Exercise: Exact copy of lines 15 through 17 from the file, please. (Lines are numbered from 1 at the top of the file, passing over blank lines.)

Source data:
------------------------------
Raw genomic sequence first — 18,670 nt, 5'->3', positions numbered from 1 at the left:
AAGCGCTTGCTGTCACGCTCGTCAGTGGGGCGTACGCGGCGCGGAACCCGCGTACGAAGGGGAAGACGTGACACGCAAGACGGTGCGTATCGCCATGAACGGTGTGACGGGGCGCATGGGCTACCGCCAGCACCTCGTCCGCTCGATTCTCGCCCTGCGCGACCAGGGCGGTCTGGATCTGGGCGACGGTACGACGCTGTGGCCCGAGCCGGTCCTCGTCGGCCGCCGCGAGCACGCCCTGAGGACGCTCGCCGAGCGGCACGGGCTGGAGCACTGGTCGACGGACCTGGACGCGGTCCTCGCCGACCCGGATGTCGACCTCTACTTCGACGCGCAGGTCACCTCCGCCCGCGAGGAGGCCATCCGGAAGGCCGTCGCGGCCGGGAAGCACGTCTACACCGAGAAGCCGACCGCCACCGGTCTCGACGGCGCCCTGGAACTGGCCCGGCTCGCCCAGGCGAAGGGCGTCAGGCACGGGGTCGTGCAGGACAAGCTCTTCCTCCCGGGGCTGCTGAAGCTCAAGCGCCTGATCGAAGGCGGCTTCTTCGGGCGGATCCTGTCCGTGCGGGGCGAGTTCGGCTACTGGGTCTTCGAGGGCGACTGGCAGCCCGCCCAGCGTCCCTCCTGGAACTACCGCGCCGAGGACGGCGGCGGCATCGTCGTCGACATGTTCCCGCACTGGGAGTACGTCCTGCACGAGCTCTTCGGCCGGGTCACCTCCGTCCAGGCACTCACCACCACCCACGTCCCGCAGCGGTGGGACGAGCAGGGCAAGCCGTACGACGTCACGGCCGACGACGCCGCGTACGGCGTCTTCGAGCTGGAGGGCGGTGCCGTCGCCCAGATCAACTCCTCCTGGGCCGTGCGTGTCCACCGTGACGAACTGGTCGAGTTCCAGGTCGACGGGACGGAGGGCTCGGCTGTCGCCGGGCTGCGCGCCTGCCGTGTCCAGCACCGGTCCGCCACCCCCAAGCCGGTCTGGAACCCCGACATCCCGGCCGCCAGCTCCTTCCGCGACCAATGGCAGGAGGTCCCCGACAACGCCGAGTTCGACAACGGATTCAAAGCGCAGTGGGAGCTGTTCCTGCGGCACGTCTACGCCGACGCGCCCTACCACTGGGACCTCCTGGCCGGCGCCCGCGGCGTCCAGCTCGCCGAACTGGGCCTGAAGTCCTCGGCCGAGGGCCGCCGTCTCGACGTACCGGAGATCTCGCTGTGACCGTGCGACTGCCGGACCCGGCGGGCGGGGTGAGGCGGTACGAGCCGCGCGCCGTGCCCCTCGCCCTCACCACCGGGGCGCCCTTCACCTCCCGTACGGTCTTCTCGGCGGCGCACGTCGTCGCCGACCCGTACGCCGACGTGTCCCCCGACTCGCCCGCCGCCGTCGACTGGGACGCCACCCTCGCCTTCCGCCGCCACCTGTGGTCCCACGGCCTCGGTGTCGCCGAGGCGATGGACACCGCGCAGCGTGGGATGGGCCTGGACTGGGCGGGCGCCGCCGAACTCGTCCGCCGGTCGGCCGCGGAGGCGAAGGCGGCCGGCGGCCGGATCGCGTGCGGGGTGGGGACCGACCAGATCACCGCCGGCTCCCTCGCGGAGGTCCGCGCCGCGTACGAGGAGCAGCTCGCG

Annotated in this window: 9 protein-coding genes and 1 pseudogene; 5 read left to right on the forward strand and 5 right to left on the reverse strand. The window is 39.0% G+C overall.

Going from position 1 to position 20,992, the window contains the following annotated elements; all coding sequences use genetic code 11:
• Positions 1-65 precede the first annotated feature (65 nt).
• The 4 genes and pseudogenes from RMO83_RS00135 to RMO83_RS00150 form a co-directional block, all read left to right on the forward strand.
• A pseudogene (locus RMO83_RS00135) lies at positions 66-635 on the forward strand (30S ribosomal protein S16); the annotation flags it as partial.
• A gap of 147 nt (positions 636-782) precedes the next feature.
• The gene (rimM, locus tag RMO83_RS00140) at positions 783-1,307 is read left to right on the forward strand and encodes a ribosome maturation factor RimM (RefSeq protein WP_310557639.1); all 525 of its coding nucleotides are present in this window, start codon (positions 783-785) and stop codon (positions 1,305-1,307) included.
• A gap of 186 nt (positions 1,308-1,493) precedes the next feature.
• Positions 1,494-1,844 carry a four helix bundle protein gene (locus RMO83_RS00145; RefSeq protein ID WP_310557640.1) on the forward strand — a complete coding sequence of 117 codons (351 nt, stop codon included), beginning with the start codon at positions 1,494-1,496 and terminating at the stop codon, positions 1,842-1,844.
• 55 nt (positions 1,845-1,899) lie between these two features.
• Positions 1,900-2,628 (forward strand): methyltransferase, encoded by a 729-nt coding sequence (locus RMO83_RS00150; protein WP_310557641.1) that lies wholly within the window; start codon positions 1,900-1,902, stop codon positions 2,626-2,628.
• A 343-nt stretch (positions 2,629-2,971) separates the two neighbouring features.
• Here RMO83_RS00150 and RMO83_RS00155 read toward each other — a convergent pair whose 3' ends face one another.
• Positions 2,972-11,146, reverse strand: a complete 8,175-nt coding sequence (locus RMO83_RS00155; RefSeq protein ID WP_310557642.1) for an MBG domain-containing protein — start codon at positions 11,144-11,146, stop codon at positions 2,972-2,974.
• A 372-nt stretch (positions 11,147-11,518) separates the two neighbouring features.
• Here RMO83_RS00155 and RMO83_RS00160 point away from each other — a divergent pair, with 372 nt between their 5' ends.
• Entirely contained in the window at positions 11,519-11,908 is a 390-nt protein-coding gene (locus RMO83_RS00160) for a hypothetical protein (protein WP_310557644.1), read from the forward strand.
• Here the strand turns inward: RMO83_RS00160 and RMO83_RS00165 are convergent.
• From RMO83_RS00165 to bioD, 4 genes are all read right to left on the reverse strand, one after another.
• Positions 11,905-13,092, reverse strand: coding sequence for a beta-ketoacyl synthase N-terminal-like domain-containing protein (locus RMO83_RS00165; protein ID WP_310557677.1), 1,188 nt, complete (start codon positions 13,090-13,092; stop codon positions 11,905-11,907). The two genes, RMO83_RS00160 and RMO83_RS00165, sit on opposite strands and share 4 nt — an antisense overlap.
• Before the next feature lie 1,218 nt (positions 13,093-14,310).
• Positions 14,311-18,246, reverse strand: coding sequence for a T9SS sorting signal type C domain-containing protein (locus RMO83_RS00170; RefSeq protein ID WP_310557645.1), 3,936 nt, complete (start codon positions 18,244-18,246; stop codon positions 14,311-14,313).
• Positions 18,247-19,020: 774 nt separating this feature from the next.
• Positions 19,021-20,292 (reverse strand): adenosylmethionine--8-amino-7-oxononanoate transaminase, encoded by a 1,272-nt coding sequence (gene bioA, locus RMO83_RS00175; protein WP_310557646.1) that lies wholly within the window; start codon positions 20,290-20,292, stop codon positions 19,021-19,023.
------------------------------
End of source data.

• Here RMO83_RS00150 and RMO83_RS00155 read toward each other — a convergent pair whose 3' ends face one another.
• Positions 2,972-11,146, reverse strand: a complete 8,175-nt coding sequence (locus RMO83_RS00155; RefSeq protein ID WP_310557642.1) for an MBG domain-containing protein — start codon at positions 11,144-11,146, stop codon at positions 2,972-2,974.
• A 372-nt stretch (positions 11,147-11,518) separates the two neighbouring features.